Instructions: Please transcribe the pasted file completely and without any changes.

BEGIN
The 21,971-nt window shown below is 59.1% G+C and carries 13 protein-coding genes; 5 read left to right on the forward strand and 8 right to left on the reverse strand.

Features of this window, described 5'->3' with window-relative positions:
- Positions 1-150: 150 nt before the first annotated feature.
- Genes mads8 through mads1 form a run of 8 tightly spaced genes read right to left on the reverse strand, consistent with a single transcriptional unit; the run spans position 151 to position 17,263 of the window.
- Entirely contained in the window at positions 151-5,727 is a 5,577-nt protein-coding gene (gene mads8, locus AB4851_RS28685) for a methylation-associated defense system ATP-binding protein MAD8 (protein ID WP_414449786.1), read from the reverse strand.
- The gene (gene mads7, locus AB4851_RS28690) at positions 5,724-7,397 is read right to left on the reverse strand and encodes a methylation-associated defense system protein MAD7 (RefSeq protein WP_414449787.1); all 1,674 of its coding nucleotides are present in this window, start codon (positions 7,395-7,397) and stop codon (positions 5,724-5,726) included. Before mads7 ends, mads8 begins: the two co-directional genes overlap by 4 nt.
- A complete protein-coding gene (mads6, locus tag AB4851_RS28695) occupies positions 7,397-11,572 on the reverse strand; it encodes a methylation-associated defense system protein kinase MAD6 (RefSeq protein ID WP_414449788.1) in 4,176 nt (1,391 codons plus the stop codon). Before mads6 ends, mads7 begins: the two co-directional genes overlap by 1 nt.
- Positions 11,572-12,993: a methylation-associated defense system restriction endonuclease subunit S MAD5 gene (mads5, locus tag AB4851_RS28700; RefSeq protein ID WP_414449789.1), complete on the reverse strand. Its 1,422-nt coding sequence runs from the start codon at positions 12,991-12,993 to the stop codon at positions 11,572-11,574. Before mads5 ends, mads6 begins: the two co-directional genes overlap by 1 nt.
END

The 21,971-nt window shown below is 59.1% G+C and carries 13 protein-coding genes; 5 read left to right on the forward strand and 8 right to left on the reverse strand.

Features of this window, described 5'->3' with window-relative positions:
- Positions 1-150: 150 nt before the first annotated feature.
- Genes mads8 through mads1 form a run of 8 tightly spaced genes read right to left on the reverse strand, consistent with a single transcriptional unit; the run spans position 151 to position 17,263 of the window.
- Entirely contained in the window at positions 151-5,727 is a 5,577-nt protein-coding gene (gene mads8, locus AB4851_RS28685) for a methylation-associated defense system ATP-binding protein MAD8 (protein ID WP_414449786.1), read from the reverse strand.
- The gene (gene mads7, locus AB4851_RS28690) at positions 5,724-7,397 is read right to left on the reverse strand and encodes a methylation-associated defense system protein MAD7 (RefSeq protein WP_414449787.1); all 1,674 of its coding nucleotides are present in this window, start codon (positions 7,395-7,397) and stop codon (positions 5,724-5,726) included. Before mads7 ends, mads8 begins: the two co-directional genes overlap by 4 nt.
- A complete protein-coding gene (mads6, locus tag AB4851_RS28695) occupies positions 7,397-11,572 on the reverse strand; it encodes a methylation-associated defense system protein kinase MAD6 (RefSeq protein ID WP_414449788.1) in 4,176 nt (1,391 codons plus the stop codon). Before mads6 ends, mads7 begins: the two co-directional genes overlap by 1 nt.
- Positions 11,572-12,993: a methylation-associated defense system restriction endonuclease subunit S MAD5 gene (mads5, locus tag AB4851_RS28700; RefSeq protein ID WP_414449789.1), complete on the reverse strand. Its 1,422-nt coding sequence runs from the start codon at positions 12,991-12,993 to the stop codon at positions 11,572-11,574. Before mads5 ends, mads6 begins: the two co-directional genes overlap by 1 nt.